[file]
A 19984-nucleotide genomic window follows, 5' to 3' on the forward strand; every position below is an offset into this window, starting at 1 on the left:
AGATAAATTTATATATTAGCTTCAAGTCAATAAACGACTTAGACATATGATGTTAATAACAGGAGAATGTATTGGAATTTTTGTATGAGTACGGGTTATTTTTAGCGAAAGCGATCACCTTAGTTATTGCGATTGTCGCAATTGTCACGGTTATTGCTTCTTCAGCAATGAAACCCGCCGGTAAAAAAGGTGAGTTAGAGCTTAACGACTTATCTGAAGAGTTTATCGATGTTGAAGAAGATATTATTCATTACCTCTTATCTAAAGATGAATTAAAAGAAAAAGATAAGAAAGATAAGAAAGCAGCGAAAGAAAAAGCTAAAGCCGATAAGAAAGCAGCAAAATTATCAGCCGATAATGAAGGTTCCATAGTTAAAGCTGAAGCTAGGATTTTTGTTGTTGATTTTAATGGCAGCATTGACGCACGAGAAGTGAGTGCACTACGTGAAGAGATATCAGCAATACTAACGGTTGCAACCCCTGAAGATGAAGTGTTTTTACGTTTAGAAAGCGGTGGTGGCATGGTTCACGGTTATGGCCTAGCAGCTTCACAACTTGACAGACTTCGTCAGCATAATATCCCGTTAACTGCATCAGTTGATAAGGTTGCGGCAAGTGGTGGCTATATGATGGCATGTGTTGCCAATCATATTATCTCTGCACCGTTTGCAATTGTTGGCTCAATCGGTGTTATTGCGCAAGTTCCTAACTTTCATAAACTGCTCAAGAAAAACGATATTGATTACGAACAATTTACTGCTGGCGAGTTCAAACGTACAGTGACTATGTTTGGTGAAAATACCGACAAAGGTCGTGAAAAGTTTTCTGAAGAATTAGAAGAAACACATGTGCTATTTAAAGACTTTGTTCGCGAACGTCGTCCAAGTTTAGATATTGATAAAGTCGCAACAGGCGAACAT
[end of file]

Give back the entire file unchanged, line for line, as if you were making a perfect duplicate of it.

A 19984-nucleotide genomic window follows, 5' to 3' on the forward strand; every position below is an offset into this window, starting at 1 on the left:
AGATAAATTTATATATTAGCTTCAAGTCAATAAACGACTTAGACATATGATGTTAATAACAGGAGAATGTATTGGAATTTTTGTATGAGTACGGGTTATTTTTAGCGAAAGCGATCACCTTAGTTATTGCGATTGTCGCAATTGTCACGGTTATTGCTTCTTCAGCAATGAAACCCGCCGGTAAAAAAGGTGAGTTAGAGCTTAACGACTTATCTGAAGAGTTTATCGATGTTGAAGAAGATATTATTCATTACCTCTTATCTAAAGATGAATTAAAAGAAAAAGATAAGAAAGATAAGAAAGCAGCGAAAGAAAAAGCTAAAGCCGATAAGAAAGCAGCAAAATTATCAGCCGATAATGAAGGTTCCATAGTTAAAGCTGAAGCTAGGATTTTTGTTGTTGATTTTAATGGCAGCATTGACGCACGAGAAGTGAGTGCACTACGTGAAGAGATATCAGCAATACTAACGGTTGCAACCCCTGAAGATGAAGTGTTTTTACGTTTAGAAAGCGGTGGTGGCATGGTTCACGGTTATGGCCTAGCAGCTTCACAACTTGACAGACTTCGTCAGCATAATATCCCGTTAACTGCATCAGTTGATAAGGTTGCGGCAAGTGGTGGCTATATGATGGCATGTGTTGCCAATCATATTATCTCTGCACCGTTTGCAATTGTTGGCTCAATCGGTGTTATTGCGCAAGTTCCTAACTTTCATAAACTGCTCAAGAAAAACGATATTGATTACGAACAATTTACTGCTGGCGAGTTCAAACGTACAGTGACTATGTTTGGTGAAAATACCGACAAAGGTCGTGAAAAGTTTTCTGAAGAATTAGAAGAAACACATGTGCTATTTAAAGACTTTGTTCGCGAACGTCGTCCAAGTTTAGATATTGATAAAGTCGCAACAGGCGAACAT